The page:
Wednesday. May 17th. Fayal Hotel.
Mama and I met Mr Phillips this morning. He had been to get some money and had to carry his bag with two hands on his shoulder, it was so heavy. Dr & Mrs Robertson, Miss Smith & I went on board the Veronica. The Dr. Doubleday did the honors[?] of the boat and the steward Jo was very attentive. It is much shorter than the Sarah but has finer cabin accomodations [sic], carrys [sic] more passengers and has a good table we hear. It was built for a whaler first, then a passenger vessel, the Sarah for the merchant service. The weather has been quite cool and cloudy ever since our arrival, raining at times and then shining clear for an hour or more. We have been watching the passers by from our balcony. A majestic priest, with four cornered cap and long gown - a soldier in an overcoat, dark brown which comes to his feet and a soldiers cap - the cadets in short, close fitting waist, and skull cap - a woman buried in cloak with capote dk [sic] blue broadcloth - a peasant woman carrying a pail of water (from the fountain) on her head which has a bandanna crossed on it - a man who has a muddy colored fez on his head - a long stick over his shoulders with water buckets and earthenware jugs hanging from each end - an ox-cart shrieking along, straw[?] side and small wooden wheels - a dilapidated old hack dragged by three mules abreast - an American jounced up and down on donkey back with a boy beating the beast from behind - a peasant on donkey back with basket paniers [sic] small over the top and large ab [sic] the sides like this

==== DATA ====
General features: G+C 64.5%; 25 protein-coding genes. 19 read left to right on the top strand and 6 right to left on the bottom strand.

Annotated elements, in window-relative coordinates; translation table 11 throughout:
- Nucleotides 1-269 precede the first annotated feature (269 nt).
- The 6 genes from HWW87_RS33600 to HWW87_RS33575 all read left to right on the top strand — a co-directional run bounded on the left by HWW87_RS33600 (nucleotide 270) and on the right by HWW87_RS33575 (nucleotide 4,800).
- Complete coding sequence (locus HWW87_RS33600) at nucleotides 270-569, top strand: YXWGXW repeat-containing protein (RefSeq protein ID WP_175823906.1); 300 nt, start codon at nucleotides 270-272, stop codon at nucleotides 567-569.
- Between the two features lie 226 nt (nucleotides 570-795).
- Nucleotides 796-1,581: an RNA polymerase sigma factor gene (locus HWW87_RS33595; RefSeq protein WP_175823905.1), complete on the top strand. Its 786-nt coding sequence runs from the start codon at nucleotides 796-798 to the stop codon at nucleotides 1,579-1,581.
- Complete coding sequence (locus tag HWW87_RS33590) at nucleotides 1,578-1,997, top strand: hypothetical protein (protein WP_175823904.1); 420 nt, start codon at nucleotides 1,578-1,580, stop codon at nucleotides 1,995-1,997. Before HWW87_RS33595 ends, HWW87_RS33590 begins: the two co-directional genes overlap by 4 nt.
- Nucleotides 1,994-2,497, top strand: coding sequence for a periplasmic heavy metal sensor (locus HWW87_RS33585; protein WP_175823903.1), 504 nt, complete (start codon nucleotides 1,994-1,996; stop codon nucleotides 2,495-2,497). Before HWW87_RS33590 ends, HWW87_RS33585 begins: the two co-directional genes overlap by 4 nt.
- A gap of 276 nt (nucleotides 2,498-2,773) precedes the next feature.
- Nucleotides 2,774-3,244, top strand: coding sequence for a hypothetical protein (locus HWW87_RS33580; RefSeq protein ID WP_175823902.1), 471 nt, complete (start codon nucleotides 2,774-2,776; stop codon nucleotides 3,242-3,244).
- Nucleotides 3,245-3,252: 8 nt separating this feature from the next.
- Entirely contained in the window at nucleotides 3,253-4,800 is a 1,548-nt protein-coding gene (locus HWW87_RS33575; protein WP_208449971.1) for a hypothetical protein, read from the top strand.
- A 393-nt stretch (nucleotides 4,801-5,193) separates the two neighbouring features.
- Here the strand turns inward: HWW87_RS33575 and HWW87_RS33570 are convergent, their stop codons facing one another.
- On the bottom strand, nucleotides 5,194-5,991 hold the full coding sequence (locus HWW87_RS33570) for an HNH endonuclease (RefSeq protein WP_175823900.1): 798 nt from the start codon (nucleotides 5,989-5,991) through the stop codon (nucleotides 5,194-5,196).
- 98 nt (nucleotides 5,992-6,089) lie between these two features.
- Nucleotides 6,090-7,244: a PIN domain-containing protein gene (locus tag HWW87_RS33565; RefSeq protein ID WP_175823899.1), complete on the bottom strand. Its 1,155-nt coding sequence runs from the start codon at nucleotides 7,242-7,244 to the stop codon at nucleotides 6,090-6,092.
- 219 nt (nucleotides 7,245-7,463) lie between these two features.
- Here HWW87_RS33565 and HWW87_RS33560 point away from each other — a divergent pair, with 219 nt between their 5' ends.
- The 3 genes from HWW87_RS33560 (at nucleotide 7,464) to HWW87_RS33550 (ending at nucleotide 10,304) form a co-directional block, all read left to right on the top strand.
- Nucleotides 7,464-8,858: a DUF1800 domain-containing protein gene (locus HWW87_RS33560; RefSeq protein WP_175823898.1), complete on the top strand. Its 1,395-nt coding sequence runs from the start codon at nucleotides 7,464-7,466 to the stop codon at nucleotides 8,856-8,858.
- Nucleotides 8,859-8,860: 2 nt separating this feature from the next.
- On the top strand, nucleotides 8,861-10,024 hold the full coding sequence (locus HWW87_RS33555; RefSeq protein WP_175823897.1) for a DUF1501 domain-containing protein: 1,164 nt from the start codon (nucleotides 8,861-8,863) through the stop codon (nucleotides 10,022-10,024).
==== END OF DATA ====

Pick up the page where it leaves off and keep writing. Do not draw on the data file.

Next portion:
full of fruit, - a group of women with baskets of nespras to sell - a crown of old men carrying parti[?]-colored patchworked bags - a number of little children surrounding an English lady who wears flowers, all of the children begging for a flower - They seem to love them so - an old woman with sandals on her feet and old [?], a rag of a shawl, carrying fire wood on her head. Two mules with a cross bar between them to which was attached a barrel of Pico wine, (this is called a St Michaels cart.) & crowds of deformed beggars - There was an earthquake here on the 4th of May - three shocks. The Dabneys told Mr Lee that they moved in to a little wooden house they have built for the purpose and have not returned yet to their residence at night. After dinner Mr Wallach asked me to go to walk with him & we went to the market and to a little square in the street running parallel and he told me that he and Grace are engaged! I was half stunned and so accepted it in a kind enough manner though I told him I feared Grace might not be sure of herself. Of course he has every confidence in her - as it grew upon me however I was perfectly wretched. He is a lovable fellow because he is so kind and noble-hearted and pure-minded and as I told him, I should care for anybody Grace loves - but for the rest of the day I have been in perfect desolation. It seems as if I had given her up forever. His ideas and life are so different from ours that it seems as if we could never sit down to a family talk with him - and without him in our family talks, Grace must always have an arriere pensee. It seems so inappropriate. It cannot last! Ah! why do we have to care for people only to renounce them! I am perfectly miserable. The Bicknells, Dr & Mrs Robertston & Townsend were off by Sarah at 5 P.M. In the evening we went at 8.45 o'c to a little theatre where they have [?] amateur theatricals. There were four comedies - and we stayed through two which were tolerably well acted. A certain completeness, no carelessness, in the arrangements. The room was quite small, white-washed, in the rear a little place curtained from the main room where the ladies take off their hats and shawls. The ladies sat in front, in seats facing each other, the men's seats behind face the stage. There was a fearful bass band for orchestra. A child acted best. Miss Dabney told Miss Smith that at the regular theatre - which has been shut up by the government since the Vienna fire, condensed, there was always an interval of an hour between the acts. She gave Miss Smith most gorgeous cloth of gold roses today. I walked home with Mr Wallach who talked of Grace continually. I have told him exactly what I think of him. There is nothing appropriate in it -